Buffalo Trace Distillery

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Buffalo Trace Distillery
Buffalo Trace Tower.jpg
Buffalo Trace Distillery water tower
Location Frankfort, Kentucky
Built 1792
Architect Oberwarth, Leo L.; Blanton, Albert Bacon
Architectural style Romanesque, Colonial Revival
NRHP reference #


Added to NRHP May 2, 2001

Buffalo Trace Distillery is a distillery in Frankfort, Kentucky, that is owned by the Sazerac Company.[2] It has historically been known by several names, including the George T. Stagg Distillery and the Old Fire Copper (O.F.C.) Distillery.[3] Its namesake bourbon brand, Buffalo Trace Kentucky Straight Bourbon whiskey, was introduced in August 1999, the company claims the distillery is the oldest continuously-operating distillery in the United States. The company says the name "Buffalo Trace" refers an ancient buffalo crossing on the banks of the Kentucky River in Franklin County, Kentucky, the Sazerac Company purchased the distillery in 1992.[2]

Under its old name, George T. Stagg Distillery, the property was listed on the National Register of Historic Places on May 2, 2001, and designated a National Historic Landmark on March 11, 2013.[1][4]


The company claims the distillery to be the oldest continuously operating distillery in the United States.[5] Another distillery with similar historical extent is Burks' distillery, now used for production of Maker's Mark. According to its citation in the registry of National Historic Landmarks, Burks' Distillery's origins extend to 1805,[6] and Burks' Distillery is listed in the Guinness Book of World Records as the oldest operating bourbon distillery.[7][8]

Records indicate that distilling started on the site that is now the Buffalo Trace Distillery in 1775 by Hancock Lee and his brother Willis Lee who died in 1776,[9][10] the oldest building on the site, the Riverside house, was constructed in 1792 by Commodore Richard Taylor and is still standing.[citation needed] The first distillery was constructed in 1812 by Harrison Blanton;[11] in 1870 the distillery was purchased by Edmund H. Taylor and given its first name, the Old Fire Copper (O.F.C.) Distillery.[2] Taylor sold the distillery eight years later to George T. Stagg along with the Old Oscar Pepper Distillery, this second distillery was sold within the year to James Graham, in order to add more land to the O.F.C. Distillery; in 1886, Stagg installed steam heating in the storage warehouses, the first climate controlled warehouse for aging whiskey in the nation.[12]

During Prohibition, the distillery was allowed to remain operational, in order to make whiskey for "medicinal purposes".[5]

In 1972 Gary Gayheart became the master distiller, after his retirement in 2005, he was succeeded by Harlen Wheatley.

In 2016 Buffalo Trace Distillery announced plans to expand operations with a capital investment of $200 million.[13]


Production capacity at Buffalo Trace is estimated at about 2,650,000 US gallons (10,000,000 L) of whiskey per year. This is carried out at a beer still with a capacity of 60,000 US gallons (230,000 L).[14]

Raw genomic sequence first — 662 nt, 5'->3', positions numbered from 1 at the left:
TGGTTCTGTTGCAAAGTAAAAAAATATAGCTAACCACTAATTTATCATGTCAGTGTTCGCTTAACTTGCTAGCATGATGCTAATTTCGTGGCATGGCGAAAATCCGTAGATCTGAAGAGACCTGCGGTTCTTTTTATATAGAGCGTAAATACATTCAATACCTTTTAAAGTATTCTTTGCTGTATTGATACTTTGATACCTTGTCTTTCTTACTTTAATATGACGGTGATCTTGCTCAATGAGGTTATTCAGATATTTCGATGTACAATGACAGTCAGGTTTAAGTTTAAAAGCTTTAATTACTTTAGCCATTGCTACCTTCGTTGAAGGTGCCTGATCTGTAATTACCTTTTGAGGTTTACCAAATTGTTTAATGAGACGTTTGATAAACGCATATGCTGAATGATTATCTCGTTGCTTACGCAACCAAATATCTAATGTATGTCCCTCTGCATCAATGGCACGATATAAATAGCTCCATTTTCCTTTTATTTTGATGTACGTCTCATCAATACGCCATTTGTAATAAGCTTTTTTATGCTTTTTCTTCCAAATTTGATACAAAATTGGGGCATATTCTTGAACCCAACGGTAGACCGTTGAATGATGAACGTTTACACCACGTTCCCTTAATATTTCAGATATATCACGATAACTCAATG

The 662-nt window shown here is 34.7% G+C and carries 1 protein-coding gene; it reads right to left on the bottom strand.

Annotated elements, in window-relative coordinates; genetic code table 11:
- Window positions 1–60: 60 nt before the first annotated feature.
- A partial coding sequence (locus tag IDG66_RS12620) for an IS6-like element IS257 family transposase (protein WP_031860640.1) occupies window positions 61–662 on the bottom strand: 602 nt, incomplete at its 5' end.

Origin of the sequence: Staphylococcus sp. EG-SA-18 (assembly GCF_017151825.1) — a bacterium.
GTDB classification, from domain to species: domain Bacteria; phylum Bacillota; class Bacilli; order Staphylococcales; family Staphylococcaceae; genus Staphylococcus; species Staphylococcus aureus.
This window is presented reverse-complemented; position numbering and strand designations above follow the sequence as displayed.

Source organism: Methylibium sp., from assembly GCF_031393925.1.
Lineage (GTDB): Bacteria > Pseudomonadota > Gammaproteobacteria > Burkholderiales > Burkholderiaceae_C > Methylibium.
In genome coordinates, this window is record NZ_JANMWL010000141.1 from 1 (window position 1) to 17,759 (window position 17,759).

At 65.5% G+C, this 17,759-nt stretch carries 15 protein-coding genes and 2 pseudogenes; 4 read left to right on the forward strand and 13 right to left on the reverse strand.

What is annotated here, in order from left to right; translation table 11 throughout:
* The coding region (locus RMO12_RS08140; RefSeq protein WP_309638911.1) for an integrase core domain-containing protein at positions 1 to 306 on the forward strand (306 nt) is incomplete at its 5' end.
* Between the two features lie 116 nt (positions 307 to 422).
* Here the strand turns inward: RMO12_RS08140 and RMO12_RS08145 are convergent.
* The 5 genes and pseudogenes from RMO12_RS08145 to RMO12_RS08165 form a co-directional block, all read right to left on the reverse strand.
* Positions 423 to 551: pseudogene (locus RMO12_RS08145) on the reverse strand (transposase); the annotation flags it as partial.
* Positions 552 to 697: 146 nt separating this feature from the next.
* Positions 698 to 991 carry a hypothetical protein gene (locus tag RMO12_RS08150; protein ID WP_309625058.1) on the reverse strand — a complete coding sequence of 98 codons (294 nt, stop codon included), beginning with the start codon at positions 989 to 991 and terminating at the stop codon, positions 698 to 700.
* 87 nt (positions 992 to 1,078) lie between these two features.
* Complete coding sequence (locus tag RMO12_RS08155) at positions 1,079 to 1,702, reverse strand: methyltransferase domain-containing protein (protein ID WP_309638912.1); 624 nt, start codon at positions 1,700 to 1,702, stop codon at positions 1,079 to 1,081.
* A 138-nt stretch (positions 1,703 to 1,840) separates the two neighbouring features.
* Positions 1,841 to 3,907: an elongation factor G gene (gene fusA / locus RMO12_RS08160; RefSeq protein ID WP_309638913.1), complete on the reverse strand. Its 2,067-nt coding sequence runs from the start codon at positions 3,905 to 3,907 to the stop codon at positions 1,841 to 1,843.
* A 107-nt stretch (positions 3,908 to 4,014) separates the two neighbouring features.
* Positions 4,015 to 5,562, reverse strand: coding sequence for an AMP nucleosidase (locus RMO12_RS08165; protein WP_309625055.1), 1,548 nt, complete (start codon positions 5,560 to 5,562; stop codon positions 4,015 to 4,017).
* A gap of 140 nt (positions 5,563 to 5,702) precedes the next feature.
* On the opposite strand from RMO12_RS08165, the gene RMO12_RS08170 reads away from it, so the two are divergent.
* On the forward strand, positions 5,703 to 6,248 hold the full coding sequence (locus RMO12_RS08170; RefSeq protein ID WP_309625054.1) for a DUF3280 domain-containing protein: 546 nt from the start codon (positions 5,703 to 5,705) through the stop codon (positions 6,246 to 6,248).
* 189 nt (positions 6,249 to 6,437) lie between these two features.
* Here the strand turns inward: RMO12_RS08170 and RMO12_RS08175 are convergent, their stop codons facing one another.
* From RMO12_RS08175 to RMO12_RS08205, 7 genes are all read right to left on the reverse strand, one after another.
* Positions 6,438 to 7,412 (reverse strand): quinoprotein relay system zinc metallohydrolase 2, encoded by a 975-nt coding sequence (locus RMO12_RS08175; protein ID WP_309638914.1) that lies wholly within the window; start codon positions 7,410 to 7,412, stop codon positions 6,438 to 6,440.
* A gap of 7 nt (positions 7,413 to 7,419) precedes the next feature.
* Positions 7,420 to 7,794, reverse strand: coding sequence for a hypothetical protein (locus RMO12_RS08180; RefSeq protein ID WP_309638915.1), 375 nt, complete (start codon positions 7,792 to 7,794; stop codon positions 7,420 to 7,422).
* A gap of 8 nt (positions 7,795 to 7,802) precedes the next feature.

Buffalo Trace bourbon whiskey

While Buffalo Trace Distillery is mainly known for its bourbon, it also produces other spirits such as rye whiskey and vodka.

"Buffalo Trace" is also a bourbon brand made by the distillery that was introduced in August 1999, two months after the distillery changed its name from the George T. Stagg Distillery.

The following spirits are produced by Buffalo Trace Distillery:[15][16]

Buffalo Trace also produces spirits for private bottlers and store brands.



  1. ^ a b National Park Service (2007-01-23). "National Register Information System". National Register of Historic Places. National Park Service. [dead link]
  2. ^ a b c "The Buffalo Trace Distilling Company". ellenjaye.com. 2001. Retrieved September 23, 2007. 
  3. ^ Lew Bryson. "Bourbon Company, Bourbon Man Buffalo Trace Distillery & Mark Brown". Malt Advocate. Malt Advocate, Inc. Archived from the original on January 20, 2008. Retrieved December 5, 2007. 
  4. ^ "Secretary Salazar, Director Jarvis Designate 13 New National Historic Landmarks". March 11, 2013. Retrieved March 14, 2013. 
  5. ^ a b Official website
  6. ^ Burks' Distillery, National Historic Landmarks, U.S. National Park Service.
  7. ^ Oldest Operating Bourbon Distillery, Guinness Book of World Records.
  8. ^ Oldest Operating Bourbon Whisky Distillery, Guinness World Records plaque, Waymarking.com.
  9. ^ Reigler, S (2013) Kentucky Bourbon Country: The Essential Travel Guide, University Press of Kentucky
  10. ^ "Buffalo Trace Kentucky Straight Bourbon Whisky", Uisce Beatha, Retrieved on March 3, 2015.
  11. ^ Klebe, J., E. (2015) The Kentucky Encyclopedia, University Press of Kentucky
  12. ^ "National Register of Historic Places Registration Form" (PDF). National Park Service. March 13, 2001. p. 33. Retrieved January 31, 2011. 
  13. ^ "Buffalo Trace Distillery Expands With $200M Investment". Stateways. Retrieved May 25, 2016. 
  14. ^ Buffalo Trace at Whisky.com
  15. ^ "Great Bourbon". Buffalo Trace Distillery. Retrieved May 17, 2010. 
  16. ^ "Buffalo Trace distillery official website". Retrieved March 15, 2018. 
  17. ^ http://www.oldripvanwinkle.com/heritage/
  18. ^ http://chuckcowdery.blogspot.com/2013/12/it-was-best-of-times-it-was-worst-of.html
  19. ^ Official site for Old Rip Van Winkle Archived January 15, 2011, at the Wayback Machine.


  • Taylor, Richard (2002). The Great Crossing: A Historic Journey to Buffalo Trace Distillery. Frankfort, KY: Buffalo Trace Distillery. ISBN 0971683719. 

External links[edit]

Coordinates: 38°13′03″N 84°52′11″W / 38.217506°N 84.869702°W / 38.217506; -84.869702